The data boom and NoSQL
Reading through Mary Meeker’s excellent 2012 KPCB Internet Trends Year-End Update, I was reminded by how critical NoSQL databases are to the present and future of application development. Even the most casual perusal of Meeker’s data indicates a critical need for new data stores that can handle Gartner’s 3 V’s of Big Data: velocity, volume, and variety.
Importantly, as noted previously, such “V’s” aren’t restricted to some niche category of application. Going forward into the post-transactional future, the vast majority of applications will be better suited to a NoSQL database like MongoDB than to a legacy RDBMS.
A few selections from Meeker’s slide deck explain why.
First, the types of devices churning out copious quantities of data are proliferating. Mobile devices powered by Apple’s iOS and Google’s Android now surpass Windows personal computers. This translates into huge new data sources, all of which must be stored somewhere:
Speaking of legacy, look at what has happened to communications, and how fast it happened:
I remember back when it was cool to own a Motorola brick. Very few did, given the expense. But the point is not really mobile phones eventually got to a price point that they could compete with and then dominate the lowly landline, but rather how fast it happened. Rest assured, if mobile phones could unseat the landline in under 20 years, after the landline dominated for 125 years, the next wave will almost certainly take considerably less than 20 years to trounce the mobile phone.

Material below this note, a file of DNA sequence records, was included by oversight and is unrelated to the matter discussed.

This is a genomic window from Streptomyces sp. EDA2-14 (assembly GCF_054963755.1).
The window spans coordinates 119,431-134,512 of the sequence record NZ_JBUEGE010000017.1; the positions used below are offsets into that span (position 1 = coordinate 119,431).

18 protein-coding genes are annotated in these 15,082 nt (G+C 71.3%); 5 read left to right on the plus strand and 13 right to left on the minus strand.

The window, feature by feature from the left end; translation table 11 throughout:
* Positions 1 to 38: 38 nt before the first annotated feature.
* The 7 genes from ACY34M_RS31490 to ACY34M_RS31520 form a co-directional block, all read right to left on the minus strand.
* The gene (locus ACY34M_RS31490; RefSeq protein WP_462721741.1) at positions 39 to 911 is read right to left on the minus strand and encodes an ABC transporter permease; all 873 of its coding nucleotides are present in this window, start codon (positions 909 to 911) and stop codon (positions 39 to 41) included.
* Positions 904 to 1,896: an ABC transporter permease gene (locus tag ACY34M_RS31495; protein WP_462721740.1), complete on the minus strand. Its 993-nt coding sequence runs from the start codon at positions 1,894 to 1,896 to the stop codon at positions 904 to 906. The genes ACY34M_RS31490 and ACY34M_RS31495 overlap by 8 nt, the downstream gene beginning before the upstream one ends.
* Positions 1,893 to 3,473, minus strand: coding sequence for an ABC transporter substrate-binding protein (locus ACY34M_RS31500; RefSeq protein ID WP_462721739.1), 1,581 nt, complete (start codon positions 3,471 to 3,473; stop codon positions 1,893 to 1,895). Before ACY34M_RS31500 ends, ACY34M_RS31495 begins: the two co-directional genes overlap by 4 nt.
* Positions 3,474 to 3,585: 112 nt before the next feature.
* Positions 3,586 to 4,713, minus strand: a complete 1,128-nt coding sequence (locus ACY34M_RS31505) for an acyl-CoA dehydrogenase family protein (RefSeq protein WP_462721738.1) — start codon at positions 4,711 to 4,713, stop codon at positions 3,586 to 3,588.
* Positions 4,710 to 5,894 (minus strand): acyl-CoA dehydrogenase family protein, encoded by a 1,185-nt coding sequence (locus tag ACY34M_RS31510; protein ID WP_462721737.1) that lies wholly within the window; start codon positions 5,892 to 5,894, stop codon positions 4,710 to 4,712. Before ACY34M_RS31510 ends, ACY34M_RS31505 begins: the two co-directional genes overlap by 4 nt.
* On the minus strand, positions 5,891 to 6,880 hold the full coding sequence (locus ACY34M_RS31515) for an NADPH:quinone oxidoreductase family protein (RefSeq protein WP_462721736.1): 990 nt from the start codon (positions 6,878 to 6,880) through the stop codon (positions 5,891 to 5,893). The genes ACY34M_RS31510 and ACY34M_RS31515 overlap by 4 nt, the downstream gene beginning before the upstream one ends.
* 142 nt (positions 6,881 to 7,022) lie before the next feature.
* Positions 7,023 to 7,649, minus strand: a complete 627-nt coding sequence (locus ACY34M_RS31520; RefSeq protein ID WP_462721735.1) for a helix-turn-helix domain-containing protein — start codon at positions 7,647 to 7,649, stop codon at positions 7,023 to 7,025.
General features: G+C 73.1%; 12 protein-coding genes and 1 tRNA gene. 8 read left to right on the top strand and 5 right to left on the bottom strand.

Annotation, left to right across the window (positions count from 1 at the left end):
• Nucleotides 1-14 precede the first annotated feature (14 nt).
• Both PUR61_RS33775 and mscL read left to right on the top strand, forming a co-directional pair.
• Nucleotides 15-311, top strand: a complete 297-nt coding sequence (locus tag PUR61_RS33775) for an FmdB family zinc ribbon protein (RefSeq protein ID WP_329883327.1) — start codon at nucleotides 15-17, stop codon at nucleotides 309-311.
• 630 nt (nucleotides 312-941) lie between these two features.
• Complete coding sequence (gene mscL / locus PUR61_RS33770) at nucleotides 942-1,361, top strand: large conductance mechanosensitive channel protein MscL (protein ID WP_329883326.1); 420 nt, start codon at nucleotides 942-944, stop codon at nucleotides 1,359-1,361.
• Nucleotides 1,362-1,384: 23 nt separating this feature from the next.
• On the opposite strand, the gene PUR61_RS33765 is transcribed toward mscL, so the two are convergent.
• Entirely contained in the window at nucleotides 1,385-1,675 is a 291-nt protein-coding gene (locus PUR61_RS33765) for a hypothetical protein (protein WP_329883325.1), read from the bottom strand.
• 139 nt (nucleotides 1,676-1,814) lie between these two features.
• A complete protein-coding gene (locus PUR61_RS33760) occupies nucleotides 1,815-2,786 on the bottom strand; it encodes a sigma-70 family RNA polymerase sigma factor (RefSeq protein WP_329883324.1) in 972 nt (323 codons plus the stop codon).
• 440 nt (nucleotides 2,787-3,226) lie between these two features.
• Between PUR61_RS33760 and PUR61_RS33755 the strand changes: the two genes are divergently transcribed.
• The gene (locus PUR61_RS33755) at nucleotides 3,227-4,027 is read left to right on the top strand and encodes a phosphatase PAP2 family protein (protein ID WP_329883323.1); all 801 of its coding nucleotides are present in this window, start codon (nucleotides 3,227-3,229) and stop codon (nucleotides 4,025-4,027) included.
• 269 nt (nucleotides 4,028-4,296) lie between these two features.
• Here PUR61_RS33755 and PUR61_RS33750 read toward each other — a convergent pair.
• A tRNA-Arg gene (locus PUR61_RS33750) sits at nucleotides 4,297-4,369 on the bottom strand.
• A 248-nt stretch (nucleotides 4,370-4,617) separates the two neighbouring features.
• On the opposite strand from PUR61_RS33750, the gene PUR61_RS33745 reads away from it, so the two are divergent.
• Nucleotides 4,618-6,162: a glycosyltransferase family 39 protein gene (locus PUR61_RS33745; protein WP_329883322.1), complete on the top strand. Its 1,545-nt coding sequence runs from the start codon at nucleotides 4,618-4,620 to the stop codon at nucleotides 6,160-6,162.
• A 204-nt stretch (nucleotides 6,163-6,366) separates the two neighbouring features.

In this shift to mobile, and in subsequent shifts to other communication media, the variety, velocity, and volume of data will change dramatically. An RDBMS is simply incapable of handling such changes.
How much data are we talking about? Meeker gives an answer:
Smart enterprises are turning to MongoDB to future proof their applications. Rather than relying on rigid, fixed schema, as the RDBMS world requires, savvy developers are turning to ÃƒÂ_ber-flexible document databases, which allow very flexible schema.
This is what The Guardian learned. The venerable UK news organization couldn’t adapt its business to embrace rich, dynamic content with its old-world relational database. By embracing MongoDB, The Guardian was able to embed user engagement into its services, but it also allows The Guardian to easily change its data model over time as business needs shift.
The European Organisation for Nuclear Research, or CERN, for its part, relies on MongoDB to aggregate data from a complex array of different sources. Because it depends on dynamic typing of stored metadata, CERN couldn’t rely on an RDBMS with a fixed schema:
Given the number of different data sources, types and providers that DAS connects to, it is imperative that the system itself is data agnostic and allows us to query and aggregate the meta-data information in customisable way.
As data sources proliferate for all organizations, the volume, velocity, and variety of data will increase, sometimes exponentially. An RDBMS will likely prove useful for some tasks, but for the applications that really drive one’s business? Those are going to be NoSQL and, more often than not, MongoDB.
- Posted by Matt Asay, vice president of Corporate Strategy.